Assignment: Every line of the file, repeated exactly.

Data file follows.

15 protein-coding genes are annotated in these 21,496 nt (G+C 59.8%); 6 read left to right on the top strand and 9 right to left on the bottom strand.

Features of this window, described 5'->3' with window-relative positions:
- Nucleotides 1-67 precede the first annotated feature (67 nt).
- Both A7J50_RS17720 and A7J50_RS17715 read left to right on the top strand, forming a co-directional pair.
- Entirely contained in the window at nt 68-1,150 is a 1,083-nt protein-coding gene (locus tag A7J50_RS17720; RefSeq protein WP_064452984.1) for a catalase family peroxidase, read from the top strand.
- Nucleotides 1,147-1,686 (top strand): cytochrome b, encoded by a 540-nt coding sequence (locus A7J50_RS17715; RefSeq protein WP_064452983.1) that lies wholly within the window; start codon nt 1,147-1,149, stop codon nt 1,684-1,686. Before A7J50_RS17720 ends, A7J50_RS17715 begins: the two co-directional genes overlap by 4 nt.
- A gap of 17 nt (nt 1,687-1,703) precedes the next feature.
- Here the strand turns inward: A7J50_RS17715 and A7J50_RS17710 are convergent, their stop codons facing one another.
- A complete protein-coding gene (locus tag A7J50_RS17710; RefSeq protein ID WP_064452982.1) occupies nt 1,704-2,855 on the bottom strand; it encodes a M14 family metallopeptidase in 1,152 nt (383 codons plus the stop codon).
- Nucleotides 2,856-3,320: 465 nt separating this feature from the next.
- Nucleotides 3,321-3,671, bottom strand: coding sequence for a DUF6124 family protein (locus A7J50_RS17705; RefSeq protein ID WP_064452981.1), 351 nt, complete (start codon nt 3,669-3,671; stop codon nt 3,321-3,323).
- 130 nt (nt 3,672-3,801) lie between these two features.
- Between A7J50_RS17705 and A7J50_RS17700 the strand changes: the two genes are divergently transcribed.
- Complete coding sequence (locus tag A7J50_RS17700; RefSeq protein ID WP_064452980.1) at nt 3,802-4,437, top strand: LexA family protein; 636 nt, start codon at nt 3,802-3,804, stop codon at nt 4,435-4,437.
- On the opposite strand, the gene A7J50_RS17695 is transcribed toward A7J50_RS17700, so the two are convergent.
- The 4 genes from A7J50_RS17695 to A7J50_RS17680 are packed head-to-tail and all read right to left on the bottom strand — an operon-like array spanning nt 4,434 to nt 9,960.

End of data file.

15 protein-coding genes are annotated in these 21,496 nt (G+C 59.8%); 6 read left to right on the top strand and 9 right to left on the bottom strand.

Features of this window, described 5'->3' with window-relative positions:
- Nucleotides 1-67 precede the first annotated feature (67 nt).
- Both A7J50_RS17720 and A7J50_RS17715 read left to right on the top strand, forming a co-directional pair.
- Entirely contained in the window at nt 68-1,150 is a 1,083-nt protein-coding gene (locus tag A7J50_RS17720; RefSeq protein WP_064452984.1) for a catalase family peroxidase, read from the top strand.
- Nucleotides 1,147-1,686 (top strand): cytochrome b, encoded by a 540-nt coding sequence (locus A7J50_RS17715; RefSeq protein WP_064452983.1) that lies wholly within the window; start codon nt 1,147-1,149, stop codon nt 1,684-1,686. Before A7J50_RS17720 ends, A7J50_RS17715 begins: the two co-directional genes overlap by 4 nt.
- A gap of 17 nt (nt 1,687-1,703) precedes the next feature.
- Here the strand turns inward: A7J50_RS17715 and A7J50_RS17710 are convergent, their stop codons facing one another.
- A complete protein-coding gene (locus tag A7J50_RS17710; RefSeq protein ID WP_064452982.1) occupies nt 1,704-2,855 on the bottom strand; it encodes a M14 family metallopeptidase in 1,152 nt (383 codons plus the stop codon).
- Nucleotides 2,856-3,320: 465 nt separating this feature from the next.
- Nucleotides 3,321-3,671, bottom strand: coding sequence for a DUF6124 family protein (locus A7J50_RS17705; RefSeq protein ID WP_064452981.1), 351 nt, complete (start codon nt 3,669-3,671; stop codon nt 3,321-3,323).
- 130 nt (nt 3,672-3,801) lie between these two features.
- Between A7J50_RS17705 and A7J50_RS17700 the strand changes: the two genes are divergently transcribed.
- Complete coding sequence (locus tag A7J50_RS17700; RefSeq protein ID WP_064452980.1) at nt 3,802-4,437, top strand: LexA family protein; 636 nt, start codon at nt 3,802-3,804, stop codon at nt 4,435-4,437.
- On the opposite strand, the gene A7J50_RS17695 is transcribed toward A7J50_RS17700, so the two are convergent.
- The 4 genes from A7J50_RS17695 to A7J50_RS17680 are packed head-to-tail and all read right to left on the bottom strand — an operon-like array spanning nt 4,434 to nt 9,960.